Thursday, March 25, 2010

Heartbreak Hotel & Keeping Healthy and Strong


Yesterday I finished reading Anne Rivers Siddons' novel Heartbreak Hotel. The story is set in 1956 and takes its name from Elvis Presley's best selling single from that year. It's about Maggie Deloach, a Southern college girl, and how her view of the Southern way of life changes. I enjoy Siddons' books because her characters are always so well developed that it's easy to image they are real individuals. The story takes place during the time of the Civil Rights Movement, and Maggie is ostracized when she publishes an article in the college newspaper showing empathy for a black man. I've read quite a few of Anne Rivers Siddons' books over the last several years. I didn't realize until I looked it up today that Heartbreak Hotel was her first published novel and that it is in part based on her own life and experiences.

Today I also finished the 1954 elementary textbook Keeping Healthy and Strong that I picked up at a flea market recently to add to my collection of children's books. Over the past three years, I've been reading books on healthy living, exercise, and good nutrition. It was fun to read this book designed for elementary students, teaching them about their body and things they could do to stay healthy.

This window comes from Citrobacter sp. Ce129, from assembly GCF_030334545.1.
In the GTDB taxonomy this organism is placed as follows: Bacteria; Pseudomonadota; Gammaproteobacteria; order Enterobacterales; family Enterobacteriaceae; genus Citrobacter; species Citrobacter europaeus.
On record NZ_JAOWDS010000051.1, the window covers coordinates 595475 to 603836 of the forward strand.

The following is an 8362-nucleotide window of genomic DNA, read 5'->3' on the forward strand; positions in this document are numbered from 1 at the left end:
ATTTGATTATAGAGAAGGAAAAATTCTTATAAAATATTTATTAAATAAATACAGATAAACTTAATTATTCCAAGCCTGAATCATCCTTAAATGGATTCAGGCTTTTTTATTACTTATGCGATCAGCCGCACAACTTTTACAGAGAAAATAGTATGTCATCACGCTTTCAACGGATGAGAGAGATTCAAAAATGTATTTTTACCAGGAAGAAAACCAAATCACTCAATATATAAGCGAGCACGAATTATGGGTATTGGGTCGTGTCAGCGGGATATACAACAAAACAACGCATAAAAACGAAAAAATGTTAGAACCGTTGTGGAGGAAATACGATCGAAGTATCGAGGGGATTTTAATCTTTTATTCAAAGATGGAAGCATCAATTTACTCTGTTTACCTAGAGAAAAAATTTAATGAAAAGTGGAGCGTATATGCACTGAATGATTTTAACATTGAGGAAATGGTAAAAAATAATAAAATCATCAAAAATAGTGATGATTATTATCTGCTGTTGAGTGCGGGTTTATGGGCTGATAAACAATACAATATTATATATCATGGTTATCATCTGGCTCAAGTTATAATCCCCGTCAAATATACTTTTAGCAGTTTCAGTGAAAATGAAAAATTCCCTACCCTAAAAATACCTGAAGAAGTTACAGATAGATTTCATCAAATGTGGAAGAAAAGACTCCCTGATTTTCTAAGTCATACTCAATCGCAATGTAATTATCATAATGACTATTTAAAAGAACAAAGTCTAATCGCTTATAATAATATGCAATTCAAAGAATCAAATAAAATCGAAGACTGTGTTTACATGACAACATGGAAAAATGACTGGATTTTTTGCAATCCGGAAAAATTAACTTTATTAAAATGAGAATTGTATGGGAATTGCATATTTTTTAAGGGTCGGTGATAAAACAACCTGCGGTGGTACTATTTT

I'm always reading several books at one time. People often ask me how I can do this without getting them all confused, and I reply it's because the books are usually from different genres. It was interesting to be reading these two books at the same time - one was set in 1956 and had the Civil Rights Movement as a main theme and the other was published in 1954 and all the illustrations were of white students, teachers and parents. It just reinforced how racial integration had not yet fully occurred during that time frame. It also seemed strange to me since now all our textbooks show many diverse cultures and ethnicities. Many other things have changed too as evidenced by this quote from Keeping Healthy and Strong: Fresh milk, as you know, comes in bottles of glass or cardboard, which are usually delivered by the milkman.

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